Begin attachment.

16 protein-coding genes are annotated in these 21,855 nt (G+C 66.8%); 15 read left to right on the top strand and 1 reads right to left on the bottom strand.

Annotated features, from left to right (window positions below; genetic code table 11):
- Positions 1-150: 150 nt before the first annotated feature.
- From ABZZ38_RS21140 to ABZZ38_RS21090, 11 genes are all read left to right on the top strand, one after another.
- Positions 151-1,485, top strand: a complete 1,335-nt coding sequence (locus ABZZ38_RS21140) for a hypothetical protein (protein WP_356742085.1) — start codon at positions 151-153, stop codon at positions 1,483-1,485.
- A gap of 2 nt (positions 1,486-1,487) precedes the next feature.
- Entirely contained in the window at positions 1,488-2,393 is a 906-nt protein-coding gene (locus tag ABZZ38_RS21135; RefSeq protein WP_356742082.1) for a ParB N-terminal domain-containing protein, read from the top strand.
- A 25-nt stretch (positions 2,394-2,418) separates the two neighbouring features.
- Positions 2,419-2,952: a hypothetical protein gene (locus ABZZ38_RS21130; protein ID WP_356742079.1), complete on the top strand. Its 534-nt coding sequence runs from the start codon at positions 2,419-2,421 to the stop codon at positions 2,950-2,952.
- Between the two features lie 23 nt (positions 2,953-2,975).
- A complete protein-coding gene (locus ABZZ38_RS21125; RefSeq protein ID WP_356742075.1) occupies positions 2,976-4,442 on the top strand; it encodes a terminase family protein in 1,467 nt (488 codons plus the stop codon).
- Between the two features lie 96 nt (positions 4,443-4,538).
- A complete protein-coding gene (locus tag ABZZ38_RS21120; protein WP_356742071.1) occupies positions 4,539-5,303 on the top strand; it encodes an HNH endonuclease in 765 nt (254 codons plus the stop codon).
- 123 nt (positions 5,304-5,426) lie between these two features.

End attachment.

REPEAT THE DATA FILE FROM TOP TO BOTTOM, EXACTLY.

16 protein-coding genes are annotated in these 21,855 nt (G+C 66.8%); 15 read left to right on the top strand and 1 reads right to left on the bottom strand.

Annotated features, from left to right (window positions below; genetic code table 11):
- Positions 1-150: 150 nt before the first annotated feature.
- From ABZZ38_RS21140 to ABZZ38_RS21090, 11 genes are all read left to right on the top strand, one after another.
- Positions 151-1,485, top strand: a complete 1,335-nt coding sequence (locus ABZZ38_RS21140) for a hypothetical protein (protein WP_356742085.1) — start codon at positions 151-153, stop codon at positions 1,483-1,485.
- A gap of 2 nt (positions 1,486-1,487) precedes the next feature.
- Entirely contained in the window at positions 1,488-2,393 is a 906-nt protein-coding gene (locus tag ABZZ38_RS21135; RefSeq protein WP_356742082.1) for a ParB N-terminal domain-containing protein, read from the top strand.
- A 25-nt stretch (positions 2,394-2,418) separates the two neighbouring features.
- Positions 2,419-2,952: a hypothetical protein gene (locus ABZZ38_RS21130; protein ID WP_356742079.1), complete on the top strand. Its 534-nt coding sequence runs from the start codon at positions 2,419-2,421 to the stop codon at positions 2,950-2,952.
- Between the two features lie 23 nt (positions 2,953-2,975).
- A complete protein-coding gene (locus ABZZ38_RS21125; RefSeq protein ID WP_356742075.1) occupies positions 2,976-4,442 on the top strand; it encodes a terminase family protein in 1,467 nt (488 codons plus the stop codon).
- Between the two features lie 96 nt (positions 4,443-4,538).
- A complete protein-coding gene (locus tag ABZZ38_RS21120; protein WP_356742071.1) occupies positions 4,539-5,303 on the top strand; it encodes an HNH endonuclease in 765 nt (254 codons plus the stop codon).
- 123 nt (positions 5,304-5,426) lie between these two features.